A NORTH END STORY
(as seen through the eyes of a five year old girl arriving from Calabria, Italy in 1956)
by Rosalba Ursino
My dad was already living and working in the North End of Boston when he sponsored me and my siblings together with my mom to come and join him to start a new life in the North End. We traveled from Naples, Italy on the SS Independence in January of 1956. Arriving first in New York and then taking the train to Boston.
Not too long after I arrived, I attended the Eliot School for kindergarten. I recall going to school there one day and speaking Italian, and then almost miraculously, speaking perfect English the next. I remember it being such a welcoming and positive experience. Each morning, my grandfather Paolo would bring me to kindergarten but not before stopping at a small convenient store on Battery Street next to Otteri’s Bakery. There, he would buy me a Boston Scooter Pie to have with my milk during break. I remember one day, someone else accompanied me to school and they did not know about our routine, I was sad thinking that I would not have a snack to go along with my milk during break, but, then I recall being called out of the classroom because someone wanted to see me, and there he stood, my grandfather Paolo with my Boston Scooter Pie!! You cannot imagine what that meant to a young child such as me. To this day, I never forget the happiness such a simple thing brought to my heart. (I would like to add that if it weren’t for the initial sacrifice my nonno Paolo made to come to this country to better his family, none of this would of happened.)
We lived in the Savarese Building on Commercial Street. To me the building was so huge and I loved running up and down the stairs of the many floors. It was a wonderful place, sparkling clean and everyone was so friendly. I recall a wonderful woman named Angie, who lived in one of the apartments next to us. She helped my mother adjust to the new world. Angie showed her around the North End, where to shop, worship, etc.. My mother, being young and having four small children to care for needed all the help and support she could get. She was used to her small village in Italy where everyone knew each other and shared a legacy that went back from generation to generation. Here she was in a Big City, a foreign land, in the New World. My grandparents worked for the Savarese Cheese Company, so they were never too far away in case my mother needed help with us. We would sit outside on the steps frequently just to play and people watch.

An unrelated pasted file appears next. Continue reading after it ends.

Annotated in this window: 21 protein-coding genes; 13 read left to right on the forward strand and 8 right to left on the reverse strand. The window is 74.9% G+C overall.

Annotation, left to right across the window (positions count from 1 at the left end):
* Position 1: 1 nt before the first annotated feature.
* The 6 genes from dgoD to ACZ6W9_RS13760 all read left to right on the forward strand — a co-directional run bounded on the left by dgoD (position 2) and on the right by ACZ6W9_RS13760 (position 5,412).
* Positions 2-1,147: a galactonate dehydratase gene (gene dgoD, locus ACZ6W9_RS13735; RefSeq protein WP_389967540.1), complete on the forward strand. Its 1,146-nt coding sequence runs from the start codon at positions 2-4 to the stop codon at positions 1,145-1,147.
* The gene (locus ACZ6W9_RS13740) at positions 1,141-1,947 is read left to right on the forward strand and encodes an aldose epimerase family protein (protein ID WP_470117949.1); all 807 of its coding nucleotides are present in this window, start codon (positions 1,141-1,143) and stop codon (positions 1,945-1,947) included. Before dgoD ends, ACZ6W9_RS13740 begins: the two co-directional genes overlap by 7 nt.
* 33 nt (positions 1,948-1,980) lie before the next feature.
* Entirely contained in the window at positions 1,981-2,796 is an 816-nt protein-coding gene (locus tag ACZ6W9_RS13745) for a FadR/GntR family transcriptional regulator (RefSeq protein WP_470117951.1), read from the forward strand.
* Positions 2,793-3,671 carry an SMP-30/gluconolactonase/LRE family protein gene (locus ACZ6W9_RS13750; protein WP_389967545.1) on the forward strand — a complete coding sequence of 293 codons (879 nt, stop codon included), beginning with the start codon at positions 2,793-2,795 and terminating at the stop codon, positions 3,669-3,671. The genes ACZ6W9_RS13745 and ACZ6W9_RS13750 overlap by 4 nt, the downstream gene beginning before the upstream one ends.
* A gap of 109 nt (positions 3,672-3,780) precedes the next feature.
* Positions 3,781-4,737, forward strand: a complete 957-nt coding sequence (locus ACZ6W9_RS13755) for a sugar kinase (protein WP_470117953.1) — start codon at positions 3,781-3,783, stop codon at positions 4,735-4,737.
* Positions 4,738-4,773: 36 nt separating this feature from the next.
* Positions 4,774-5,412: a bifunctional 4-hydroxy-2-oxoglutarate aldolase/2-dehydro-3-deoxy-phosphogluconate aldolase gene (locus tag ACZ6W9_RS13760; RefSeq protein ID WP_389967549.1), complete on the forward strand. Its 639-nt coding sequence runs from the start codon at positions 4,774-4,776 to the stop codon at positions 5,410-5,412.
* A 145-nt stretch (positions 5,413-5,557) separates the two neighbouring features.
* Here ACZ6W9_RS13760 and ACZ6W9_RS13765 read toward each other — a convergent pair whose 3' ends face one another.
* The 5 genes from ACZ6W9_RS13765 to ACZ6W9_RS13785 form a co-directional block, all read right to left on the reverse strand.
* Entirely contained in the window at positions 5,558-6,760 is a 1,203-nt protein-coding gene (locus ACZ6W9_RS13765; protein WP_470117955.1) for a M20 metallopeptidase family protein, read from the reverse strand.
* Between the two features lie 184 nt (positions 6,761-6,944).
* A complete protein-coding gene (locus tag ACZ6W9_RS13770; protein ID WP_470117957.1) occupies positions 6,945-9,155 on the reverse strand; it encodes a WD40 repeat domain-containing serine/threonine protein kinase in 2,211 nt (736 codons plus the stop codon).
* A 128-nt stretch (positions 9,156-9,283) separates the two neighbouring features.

In the summer of that year, my mother decided to take us to Revere Beach by street car and train. Well, with four little children it was not an easy task. That day, my very first day at Revere Beach, I got lost! One minute I was next to my mother and my siblings, then as I was coming back from the water’s edge I could not see nor find my family! I was five years old in a new country, lost and afraid as I saw what seemed a million people around me. I recall crying and crossing the Boulevard walking and then looking into all the faces of the strangers in fear until one of those strangers was a wonderful woman named Rosina, who lived in the Building next to ours in the North End! She was Rosina “The Napolitana,” and was so nice. She looked at me and I hugged her crying. After I told her I was lost, she took me to the police station and explained the situation and for some reason or other they allowed Rosina to bring me back with her to the North End and wait for my family there. I cannot tell you how happy I felt to see my mother again and my family, but I do recall that the very first thing I got was an old fashioned spanking for wandering away, and I don’t think my father was ever told about the days event!